You can almost hear the sound of trumpets as you enter the ambitious, revelatory exhibition “Timo Sarpaneva” that is currently on view (through September 23) at the Design Museum in Helsinki, Finland. Huge banners hang from the avenue of columns that runs from end to end of the top floor’s central hall. At first glance, the broad bands of rich, intense reds, blues, purples and greens look like a parade of Rothko paintings; in fact, they are from the Ambiente series of textiles designed by Sarpaneva (1926–2006) in 1965 to be manufactured by Tampella and Finlayson. Arrayed beneath them are some 400 works by the designer, a local legend and internationally influential for decades. The pieces are displayed in galleries — some large and open, others small and intimate — that have white walls and wooden floors painted a uniform battleship gray to provide a neutral, unifying backdrop to the eye-opening and immensely varied assembly of drawings and textiles; crockery, cooking pots and cutlery; posters and clothing; and, above all, the innovative glassware for which Sarpaneva is most famous.
Also in the exhibition are photographs that tell some of his story — among them, images of the fantastical, crowd-attracting shop windows (adorned with glass harps and butterflies hanging from invisible wires) that he created for Iittala, the company that hired him in 1950. It was there that he made his name as a glass designer, of both art pieces and usable ones. In the latter category are the colored drinking glasses and beakers of the (pre-Internet) i series, for which he created a special logo: a boxy, lower case i that sits at the center of a small blood-red circle. Simple, bold, easy to identify and jolly, it soon became the company logo and remains so to this day.
In 1996, Sarpaneva’s wife, Marjatta, began a series of video interviews with the designer in Finland and with the glassblowers of Murano in the Venetian Lagoon, where he worked in his last years. They are an entertaining addition to the exhibition; Sarpaneva had charm and was good at sharing anecdotes that are both amusing and provide insight and information. In one, he looks back at his early days and only half-jokingly says he had his sights on surpassing Tapio Wirkkala, a decade older, who then dominated Finland’s design spotlight.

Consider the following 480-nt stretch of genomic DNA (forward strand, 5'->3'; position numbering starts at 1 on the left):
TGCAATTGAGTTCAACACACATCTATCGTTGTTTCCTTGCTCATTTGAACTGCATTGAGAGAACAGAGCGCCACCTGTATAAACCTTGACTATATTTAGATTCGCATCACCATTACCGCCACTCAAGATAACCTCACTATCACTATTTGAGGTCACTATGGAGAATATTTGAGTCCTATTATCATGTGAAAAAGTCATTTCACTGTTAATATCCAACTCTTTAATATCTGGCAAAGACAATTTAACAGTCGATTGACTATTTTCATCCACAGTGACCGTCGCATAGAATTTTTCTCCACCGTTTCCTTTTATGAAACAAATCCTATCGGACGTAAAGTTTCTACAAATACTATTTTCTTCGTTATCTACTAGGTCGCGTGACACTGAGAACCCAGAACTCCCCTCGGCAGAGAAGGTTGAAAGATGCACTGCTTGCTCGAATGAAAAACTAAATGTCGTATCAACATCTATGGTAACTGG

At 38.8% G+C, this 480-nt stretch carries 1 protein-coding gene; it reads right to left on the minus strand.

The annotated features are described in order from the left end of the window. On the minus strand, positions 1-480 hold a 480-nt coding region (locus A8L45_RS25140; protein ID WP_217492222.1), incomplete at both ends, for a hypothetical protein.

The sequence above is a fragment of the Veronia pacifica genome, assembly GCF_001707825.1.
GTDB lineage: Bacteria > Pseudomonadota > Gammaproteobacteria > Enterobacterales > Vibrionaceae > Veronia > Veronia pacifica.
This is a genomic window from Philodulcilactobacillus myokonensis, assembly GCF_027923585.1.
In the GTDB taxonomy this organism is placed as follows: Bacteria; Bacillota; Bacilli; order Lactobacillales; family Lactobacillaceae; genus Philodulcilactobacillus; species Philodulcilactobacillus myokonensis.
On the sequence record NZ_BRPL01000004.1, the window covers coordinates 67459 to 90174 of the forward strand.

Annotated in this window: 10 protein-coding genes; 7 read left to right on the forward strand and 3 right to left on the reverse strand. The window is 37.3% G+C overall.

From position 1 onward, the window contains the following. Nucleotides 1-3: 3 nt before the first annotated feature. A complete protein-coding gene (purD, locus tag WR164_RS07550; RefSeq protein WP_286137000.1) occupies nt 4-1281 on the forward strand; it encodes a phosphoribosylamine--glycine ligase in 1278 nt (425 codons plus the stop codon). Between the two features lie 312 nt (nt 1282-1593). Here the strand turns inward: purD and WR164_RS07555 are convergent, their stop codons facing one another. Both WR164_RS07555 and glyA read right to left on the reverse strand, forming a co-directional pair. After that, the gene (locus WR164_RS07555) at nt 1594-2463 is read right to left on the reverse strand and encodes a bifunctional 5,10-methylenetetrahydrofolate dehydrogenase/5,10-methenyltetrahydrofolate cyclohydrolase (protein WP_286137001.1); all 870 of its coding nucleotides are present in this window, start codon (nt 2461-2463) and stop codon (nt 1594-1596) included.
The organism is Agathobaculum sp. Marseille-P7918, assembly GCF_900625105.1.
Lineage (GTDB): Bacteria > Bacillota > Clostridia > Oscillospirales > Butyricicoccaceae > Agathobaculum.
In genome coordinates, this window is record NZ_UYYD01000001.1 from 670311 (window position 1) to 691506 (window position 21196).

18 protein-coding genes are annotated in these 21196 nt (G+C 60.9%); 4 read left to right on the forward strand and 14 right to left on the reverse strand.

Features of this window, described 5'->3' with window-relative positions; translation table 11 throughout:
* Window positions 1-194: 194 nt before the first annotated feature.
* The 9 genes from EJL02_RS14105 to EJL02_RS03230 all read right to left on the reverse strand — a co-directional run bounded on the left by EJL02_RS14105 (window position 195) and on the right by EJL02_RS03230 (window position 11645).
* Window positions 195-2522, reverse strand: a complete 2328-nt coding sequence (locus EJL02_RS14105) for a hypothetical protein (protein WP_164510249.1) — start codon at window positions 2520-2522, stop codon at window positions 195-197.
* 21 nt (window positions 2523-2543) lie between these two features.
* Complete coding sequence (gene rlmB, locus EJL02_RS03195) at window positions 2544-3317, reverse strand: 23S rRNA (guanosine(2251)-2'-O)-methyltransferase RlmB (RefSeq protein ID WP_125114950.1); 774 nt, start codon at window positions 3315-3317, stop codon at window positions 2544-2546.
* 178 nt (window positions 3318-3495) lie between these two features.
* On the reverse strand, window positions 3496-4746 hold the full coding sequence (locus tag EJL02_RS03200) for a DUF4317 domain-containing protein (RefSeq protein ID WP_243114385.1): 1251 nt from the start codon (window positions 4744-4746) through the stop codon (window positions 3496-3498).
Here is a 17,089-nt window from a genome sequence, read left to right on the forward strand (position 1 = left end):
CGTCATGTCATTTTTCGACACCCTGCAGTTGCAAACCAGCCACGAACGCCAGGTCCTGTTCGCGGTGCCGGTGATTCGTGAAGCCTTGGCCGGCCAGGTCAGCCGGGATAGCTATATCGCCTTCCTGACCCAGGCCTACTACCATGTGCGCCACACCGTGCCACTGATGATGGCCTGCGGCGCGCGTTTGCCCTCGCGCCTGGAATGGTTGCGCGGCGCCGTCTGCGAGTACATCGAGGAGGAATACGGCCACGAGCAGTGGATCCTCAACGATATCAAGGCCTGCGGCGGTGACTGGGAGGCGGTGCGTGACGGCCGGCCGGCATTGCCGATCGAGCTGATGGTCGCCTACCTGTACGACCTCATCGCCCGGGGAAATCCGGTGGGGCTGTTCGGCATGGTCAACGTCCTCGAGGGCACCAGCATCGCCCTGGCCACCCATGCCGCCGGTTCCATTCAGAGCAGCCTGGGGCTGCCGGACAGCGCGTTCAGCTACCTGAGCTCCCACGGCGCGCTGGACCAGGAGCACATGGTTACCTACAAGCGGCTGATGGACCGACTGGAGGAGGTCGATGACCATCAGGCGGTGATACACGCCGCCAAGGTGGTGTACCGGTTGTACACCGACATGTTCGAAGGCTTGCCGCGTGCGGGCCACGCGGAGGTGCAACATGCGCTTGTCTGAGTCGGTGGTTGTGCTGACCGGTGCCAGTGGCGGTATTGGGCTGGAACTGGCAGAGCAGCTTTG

It was architect/designer Alvar Aalto who, in the 1930s, first brought the expressive yet stripped-down power of Finnish design, and its merging of art and craft, to the attention of the wider world. But Jukka Savolainen, the Design Museum’s director, explains that “Finland’s Golden Age of design was the nineteen fifties.” And its golden boy was Sarpaneva.
In 1951, at the first postwar Milan Triennal, Sarpaneva, then in his early 20s, submitted an entry that intrigued the judges. A graphic-design graduate, he had given one of his drawings to his mother and asked her to embroider it on a coffee cozy. (The design and the embroidered rooster-shaped cozy share a vitrine in the first room of the Helsinki show.) The espresso-drinking Italian judges were charmed by Sarpaneva’s folkloric creation but, not familiar with warmers for ceramic coffee pots, they were puzzled about its purpose. Wirkkala quickly came to their aid — and the designer’s. He picked up the cozy and put it on his head, proclaiming it a carnival hat. His comic turn worked: Although it was Wirkkala who won three Grand Prizes that year for designs in glass and wood and for the Finnish Pavilion itself, the cozy earned Sarpaneva a silver medal. It wouldn’t be long before the younger man caught up to his champion.